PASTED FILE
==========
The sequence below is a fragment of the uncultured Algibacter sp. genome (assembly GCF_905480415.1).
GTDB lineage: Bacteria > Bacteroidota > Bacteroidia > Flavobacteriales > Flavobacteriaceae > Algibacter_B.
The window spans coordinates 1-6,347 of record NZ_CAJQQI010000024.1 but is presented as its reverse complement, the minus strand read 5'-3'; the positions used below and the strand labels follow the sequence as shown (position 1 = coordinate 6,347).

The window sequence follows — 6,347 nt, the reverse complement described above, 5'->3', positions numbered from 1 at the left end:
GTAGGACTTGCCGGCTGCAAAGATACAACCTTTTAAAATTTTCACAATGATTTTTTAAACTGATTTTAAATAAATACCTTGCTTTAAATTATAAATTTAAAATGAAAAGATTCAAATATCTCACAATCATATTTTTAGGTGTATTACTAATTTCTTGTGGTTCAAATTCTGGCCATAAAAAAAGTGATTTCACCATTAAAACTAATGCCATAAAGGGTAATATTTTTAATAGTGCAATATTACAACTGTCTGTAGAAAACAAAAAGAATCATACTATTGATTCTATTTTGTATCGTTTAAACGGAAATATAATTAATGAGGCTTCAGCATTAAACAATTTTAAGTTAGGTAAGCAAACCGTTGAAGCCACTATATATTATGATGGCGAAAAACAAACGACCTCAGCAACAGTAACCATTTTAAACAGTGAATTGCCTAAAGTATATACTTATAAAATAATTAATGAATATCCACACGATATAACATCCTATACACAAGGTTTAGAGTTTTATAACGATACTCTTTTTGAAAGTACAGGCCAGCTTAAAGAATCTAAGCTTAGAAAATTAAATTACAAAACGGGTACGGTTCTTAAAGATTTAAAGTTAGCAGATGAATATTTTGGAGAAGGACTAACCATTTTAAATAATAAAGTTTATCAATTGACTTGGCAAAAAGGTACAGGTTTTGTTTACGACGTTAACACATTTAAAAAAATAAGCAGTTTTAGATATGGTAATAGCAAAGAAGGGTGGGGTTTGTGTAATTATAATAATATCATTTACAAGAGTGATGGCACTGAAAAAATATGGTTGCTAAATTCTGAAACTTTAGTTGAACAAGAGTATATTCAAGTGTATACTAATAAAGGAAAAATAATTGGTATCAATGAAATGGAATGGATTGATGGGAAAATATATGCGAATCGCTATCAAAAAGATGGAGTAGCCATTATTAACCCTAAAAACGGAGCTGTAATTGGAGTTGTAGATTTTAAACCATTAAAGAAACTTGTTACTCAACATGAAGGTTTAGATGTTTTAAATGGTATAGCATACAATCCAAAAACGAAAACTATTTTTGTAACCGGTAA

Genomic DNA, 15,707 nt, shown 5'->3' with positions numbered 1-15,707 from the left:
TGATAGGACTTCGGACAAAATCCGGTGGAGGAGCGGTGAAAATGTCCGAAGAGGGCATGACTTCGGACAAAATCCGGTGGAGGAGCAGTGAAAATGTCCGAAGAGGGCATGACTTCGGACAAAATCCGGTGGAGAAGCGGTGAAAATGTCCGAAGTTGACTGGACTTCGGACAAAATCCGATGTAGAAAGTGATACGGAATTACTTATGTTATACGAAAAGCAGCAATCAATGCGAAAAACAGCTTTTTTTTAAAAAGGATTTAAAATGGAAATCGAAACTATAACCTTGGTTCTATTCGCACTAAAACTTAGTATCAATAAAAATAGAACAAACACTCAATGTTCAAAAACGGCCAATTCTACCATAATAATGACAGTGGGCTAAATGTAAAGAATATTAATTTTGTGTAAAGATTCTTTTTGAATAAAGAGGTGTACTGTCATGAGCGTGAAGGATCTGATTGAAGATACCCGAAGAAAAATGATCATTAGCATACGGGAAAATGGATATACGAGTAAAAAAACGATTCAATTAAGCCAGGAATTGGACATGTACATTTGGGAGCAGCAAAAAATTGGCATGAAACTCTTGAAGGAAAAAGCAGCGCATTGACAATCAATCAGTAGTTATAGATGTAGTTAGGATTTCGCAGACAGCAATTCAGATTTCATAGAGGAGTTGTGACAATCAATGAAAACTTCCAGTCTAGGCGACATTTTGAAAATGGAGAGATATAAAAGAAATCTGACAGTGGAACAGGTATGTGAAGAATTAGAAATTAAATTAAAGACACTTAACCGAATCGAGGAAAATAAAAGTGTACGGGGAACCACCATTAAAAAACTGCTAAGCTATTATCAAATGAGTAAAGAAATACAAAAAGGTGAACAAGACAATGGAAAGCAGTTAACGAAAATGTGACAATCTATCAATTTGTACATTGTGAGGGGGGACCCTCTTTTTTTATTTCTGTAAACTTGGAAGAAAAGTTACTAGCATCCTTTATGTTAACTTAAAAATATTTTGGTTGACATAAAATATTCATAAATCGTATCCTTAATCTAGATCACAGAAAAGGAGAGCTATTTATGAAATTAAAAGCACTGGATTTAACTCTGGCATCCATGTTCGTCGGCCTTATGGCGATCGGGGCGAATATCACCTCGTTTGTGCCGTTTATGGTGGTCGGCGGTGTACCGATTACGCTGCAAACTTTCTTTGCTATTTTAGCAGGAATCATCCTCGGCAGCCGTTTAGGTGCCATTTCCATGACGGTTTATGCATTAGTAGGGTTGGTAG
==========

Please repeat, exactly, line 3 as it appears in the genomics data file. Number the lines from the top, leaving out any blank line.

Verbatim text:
The window spans coordinates 1-6,347 of record NZ_CAJQQI010000024.1 but is presented as its reverse complement, the minus strand read 5'-3'; the positions used below and the strand labels follow the sequence as shown (position 1 = coordinate 6,347).